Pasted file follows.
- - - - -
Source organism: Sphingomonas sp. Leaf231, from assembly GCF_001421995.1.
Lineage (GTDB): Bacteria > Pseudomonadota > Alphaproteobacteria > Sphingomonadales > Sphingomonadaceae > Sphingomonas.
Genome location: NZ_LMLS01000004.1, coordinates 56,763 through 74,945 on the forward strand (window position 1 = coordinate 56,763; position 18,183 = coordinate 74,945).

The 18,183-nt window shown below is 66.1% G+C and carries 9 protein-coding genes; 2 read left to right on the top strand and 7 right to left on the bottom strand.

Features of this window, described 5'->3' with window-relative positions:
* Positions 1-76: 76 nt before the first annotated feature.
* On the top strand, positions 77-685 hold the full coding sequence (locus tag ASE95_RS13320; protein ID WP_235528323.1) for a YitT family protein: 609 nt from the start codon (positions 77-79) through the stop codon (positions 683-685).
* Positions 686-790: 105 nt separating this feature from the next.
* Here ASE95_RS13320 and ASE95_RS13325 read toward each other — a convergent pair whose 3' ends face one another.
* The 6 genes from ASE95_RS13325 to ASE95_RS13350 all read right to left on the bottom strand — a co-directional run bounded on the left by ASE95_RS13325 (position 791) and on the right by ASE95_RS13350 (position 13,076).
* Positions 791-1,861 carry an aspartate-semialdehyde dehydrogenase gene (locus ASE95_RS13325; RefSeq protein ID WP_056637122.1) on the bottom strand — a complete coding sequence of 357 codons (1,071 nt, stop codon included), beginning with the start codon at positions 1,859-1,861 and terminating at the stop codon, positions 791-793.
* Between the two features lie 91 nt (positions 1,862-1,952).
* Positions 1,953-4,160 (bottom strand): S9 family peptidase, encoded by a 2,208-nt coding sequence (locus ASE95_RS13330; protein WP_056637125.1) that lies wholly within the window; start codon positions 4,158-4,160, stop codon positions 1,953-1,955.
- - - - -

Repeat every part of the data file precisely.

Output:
Source organism: Sphingomonas sp. Leaf231, from assembly GCF_001421995.1.
Lineage (GTDB): Bacteria > Pseudomonadota > Alphaproteobacteria > Sphingomonadales > Sphingomonadaceae > Sphingomonas.
Genome location: NZ_LMLS01000004.1, coordinates 56,763 through 74,945 on the forward strand (window position 1 = coordinate 56,763; position 18,183 = coordinate 74,945).

The 18,183-nt window shown below is 66.1% G+C and carries 9 protein-coding genes; 2 read left to right on the top strand and 7 right to left on the bottom strand.

Features of this window, described 5'->3' with window-relative positions:
* Positions 1-76: 76 nt before the first annotated feature.
* On the top strand, positions 77-685 hold the full coding sequence (locus tag ASE95_RS13320; protein ID WP_235528323.1) for a YitT family protein: 609 nt from the start codon (positions 77-79) through the stop codon (positions 683-685).
* Positions 686-790: 105 nt separating this feature from the next.
* Here ASE95_RS13320 and ASE95_RS13325 read toward each other — a convergent pair whose 3' ends face one another.
* The 6 genes from ASE95_RS13325 to ASE95_RS13350 all read right to left on the bottom strand — a co-directional run bounded on the left by ASE95_RS13325 (position 791) and on the right by ASE95_RS13350 (position 13,076).
* Positions 791-1,861 carry an aspartate-semialdehyde dehydrogenase gene (locus ASE95_RS13325; RefSeq protein ID WP_056637122.1) on the bottom strand — a complete coding sequence of 357 codons (1,071 nt, stop codon included), beginning with the start codon at positions 1,859-1,861 and terminating at the stop codon, positions 791-793.
* Between the two features lie 91 nt (positions 1,862-1,952).
* Positions 1,953-4,160 (bottom strand): S9 family peptidase, encoded by a 2,208-nt coding sequence (locus ASE95_RS13330; protein WP_056637125.1) that lies wholly within the window; start codon positions 4,158-4,160, stop codon positions 1,953-1,955.